What’s your favorite fruit?

Summer Solstice – Sulis, Celtic Sun Goddess

Today is the summer solstice, the longest day of the the year,and I find myself reflecting on my love of the long, hot days of summer.  The bliss of lying on a beach caressed by the kisses of sun and breeze, with the promise of the cool inviting embrace of the sea by my side, is one of my most favorite forms of relaxation.  Though the ozone layer has thinned and I can only indulge this desire in small doses now, I still love the feeling of the sun on my skin as She paints colored visions in my mind’s eye.

She –  how can I personify the sun as She when from across the world we hear only of Sun Gods and Moon Goddesses?  Yet hidden deep in mythology one discovers that long, long ago the sun was worshipped as a goddess. From Aditi – Hindu Solar Goddess from India to Uelanuhi – Cherokee Goddess of the Sun, the sun Goddesses symbolize, with female imagery, the power and life force of the sun. Aditi was seen as the  keeper of the light that illuminates all life and ensures consciousness. She was the source of all, giving birth to the universe and the heavenly bodies. Uelanuhi was responsible for dividing time into units. She was aided by Grandmother Spiderwoman’s web to capture the sun’s warmth for humankind.

Sulis, Celtic Sun Goddess painting ny Judith ShawLikewise, before the ultimate life-giving power of the sun shifted from the Goddess to the God my ancient Celtic ancestors worshipped a Sun Goddess.  Sulis, a Gaulish and Brythonic goddess, has the iconography of a solar deity. The name “Sulis” has a complex etymology, with various overlapping meanings. Her name may be related to the proto-Celtic word for sun, from which the Old Irish súil (eye) was derived. which probably leads to one of Her title, “The Bright One”.  Her hair radiates around her face like the sun surrounded by sun rays.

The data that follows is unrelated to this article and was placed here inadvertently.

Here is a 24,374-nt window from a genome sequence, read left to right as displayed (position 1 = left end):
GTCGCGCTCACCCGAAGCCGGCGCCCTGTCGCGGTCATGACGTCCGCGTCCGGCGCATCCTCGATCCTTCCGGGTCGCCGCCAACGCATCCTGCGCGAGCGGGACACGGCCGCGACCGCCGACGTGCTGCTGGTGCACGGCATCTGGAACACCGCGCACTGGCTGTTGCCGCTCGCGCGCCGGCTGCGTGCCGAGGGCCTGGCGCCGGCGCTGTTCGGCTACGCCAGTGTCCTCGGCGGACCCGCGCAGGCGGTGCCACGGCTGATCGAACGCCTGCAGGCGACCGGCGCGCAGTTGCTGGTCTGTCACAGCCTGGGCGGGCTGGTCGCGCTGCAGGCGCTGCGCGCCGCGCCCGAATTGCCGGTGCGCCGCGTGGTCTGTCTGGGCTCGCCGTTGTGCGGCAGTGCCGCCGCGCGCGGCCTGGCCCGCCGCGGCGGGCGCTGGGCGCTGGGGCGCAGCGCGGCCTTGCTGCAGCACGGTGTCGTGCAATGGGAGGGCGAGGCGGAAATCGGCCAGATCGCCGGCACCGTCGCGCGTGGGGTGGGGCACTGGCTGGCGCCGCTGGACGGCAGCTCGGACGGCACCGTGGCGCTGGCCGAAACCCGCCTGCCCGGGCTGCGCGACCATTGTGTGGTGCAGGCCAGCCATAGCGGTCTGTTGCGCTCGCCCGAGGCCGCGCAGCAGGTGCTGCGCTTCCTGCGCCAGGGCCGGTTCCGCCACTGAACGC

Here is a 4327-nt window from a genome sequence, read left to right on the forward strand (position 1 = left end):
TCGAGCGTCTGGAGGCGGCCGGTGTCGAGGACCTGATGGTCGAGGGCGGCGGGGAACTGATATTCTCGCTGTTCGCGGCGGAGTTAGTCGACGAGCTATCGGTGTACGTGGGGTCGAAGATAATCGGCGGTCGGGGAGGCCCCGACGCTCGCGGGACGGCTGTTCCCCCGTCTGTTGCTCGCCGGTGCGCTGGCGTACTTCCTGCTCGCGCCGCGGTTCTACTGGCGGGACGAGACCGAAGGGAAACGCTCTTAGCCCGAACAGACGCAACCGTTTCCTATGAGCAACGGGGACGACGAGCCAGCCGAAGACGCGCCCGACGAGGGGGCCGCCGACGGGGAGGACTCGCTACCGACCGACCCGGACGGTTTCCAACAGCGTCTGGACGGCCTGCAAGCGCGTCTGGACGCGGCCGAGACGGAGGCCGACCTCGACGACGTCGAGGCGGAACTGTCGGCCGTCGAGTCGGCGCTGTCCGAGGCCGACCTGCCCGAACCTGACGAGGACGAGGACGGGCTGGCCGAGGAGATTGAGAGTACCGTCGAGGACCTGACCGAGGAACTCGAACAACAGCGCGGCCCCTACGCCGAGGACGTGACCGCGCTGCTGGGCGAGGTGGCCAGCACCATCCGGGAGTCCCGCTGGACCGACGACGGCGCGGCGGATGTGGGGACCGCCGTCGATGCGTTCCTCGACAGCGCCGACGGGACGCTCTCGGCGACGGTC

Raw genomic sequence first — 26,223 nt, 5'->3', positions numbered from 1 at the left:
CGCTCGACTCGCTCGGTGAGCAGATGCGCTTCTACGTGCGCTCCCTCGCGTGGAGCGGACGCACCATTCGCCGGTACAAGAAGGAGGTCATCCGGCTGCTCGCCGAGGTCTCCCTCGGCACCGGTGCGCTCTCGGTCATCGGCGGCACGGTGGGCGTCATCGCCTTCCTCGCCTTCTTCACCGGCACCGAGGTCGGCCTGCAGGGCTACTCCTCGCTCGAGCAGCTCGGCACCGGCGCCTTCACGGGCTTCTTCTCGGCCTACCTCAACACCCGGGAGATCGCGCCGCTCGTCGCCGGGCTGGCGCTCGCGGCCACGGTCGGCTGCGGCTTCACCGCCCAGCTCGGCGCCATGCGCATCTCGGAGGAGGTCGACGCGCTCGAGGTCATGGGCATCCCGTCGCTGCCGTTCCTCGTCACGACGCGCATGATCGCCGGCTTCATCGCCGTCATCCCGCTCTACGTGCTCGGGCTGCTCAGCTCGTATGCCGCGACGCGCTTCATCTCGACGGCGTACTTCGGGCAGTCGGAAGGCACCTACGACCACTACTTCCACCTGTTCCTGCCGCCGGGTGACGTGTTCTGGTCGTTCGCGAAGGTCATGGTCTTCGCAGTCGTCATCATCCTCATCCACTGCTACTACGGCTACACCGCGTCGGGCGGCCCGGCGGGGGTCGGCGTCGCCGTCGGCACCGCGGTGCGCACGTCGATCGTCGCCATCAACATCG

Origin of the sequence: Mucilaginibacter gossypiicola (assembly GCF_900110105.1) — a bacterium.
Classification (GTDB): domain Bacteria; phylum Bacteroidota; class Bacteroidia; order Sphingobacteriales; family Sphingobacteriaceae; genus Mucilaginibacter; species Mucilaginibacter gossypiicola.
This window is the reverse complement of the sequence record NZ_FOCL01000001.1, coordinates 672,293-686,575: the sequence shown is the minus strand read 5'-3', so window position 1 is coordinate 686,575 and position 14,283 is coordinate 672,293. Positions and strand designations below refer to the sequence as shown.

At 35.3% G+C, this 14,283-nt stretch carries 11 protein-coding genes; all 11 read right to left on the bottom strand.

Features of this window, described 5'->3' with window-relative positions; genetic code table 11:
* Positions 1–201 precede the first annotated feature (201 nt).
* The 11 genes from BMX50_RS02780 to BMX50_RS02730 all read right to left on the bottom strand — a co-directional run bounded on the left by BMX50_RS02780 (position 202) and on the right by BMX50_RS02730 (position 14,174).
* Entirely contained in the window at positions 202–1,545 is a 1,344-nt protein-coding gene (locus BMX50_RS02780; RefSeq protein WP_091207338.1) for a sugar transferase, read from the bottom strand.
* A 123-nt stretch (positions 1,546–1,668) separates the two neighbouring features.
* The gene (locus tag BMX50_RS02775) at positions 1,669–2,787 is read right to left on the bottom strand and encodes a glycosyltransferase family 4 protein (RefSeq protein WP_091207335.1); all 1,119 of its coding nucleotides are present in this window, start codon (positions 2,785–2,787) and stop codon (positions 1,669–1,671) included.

Click here to read the rest of my article on Sulis at the Feminism and Religion blog.

The Story of Ereshkigal, Inanna’s Older Sister

ereshkigal drawing by judith shaw

Ereshkigal, Queen of the Underworld

In the Sumerian pantheon, Ereshkigal, Queen of the Underworld is Inanna’s older sister.  Inanna is the Queen of Heaven and Earth but she does not know the underworld.  Without this knowledge she remains immature.  “From the Great Above she opened her ear to the Great Below”.  Thus begins Inanna’s  journey into a deeper life with the knowledge of death and rebirth.

Ereshkigal was given the Underworld for her domain.  Here she eats clay and drinks dirty water.  She has no loving mother, father, brother or sister.  She has no friends or companions.   She longs only for her own sexual satisfaction.  She is unloving, unloved, abandoned, instinctual and full of rage and loneliness.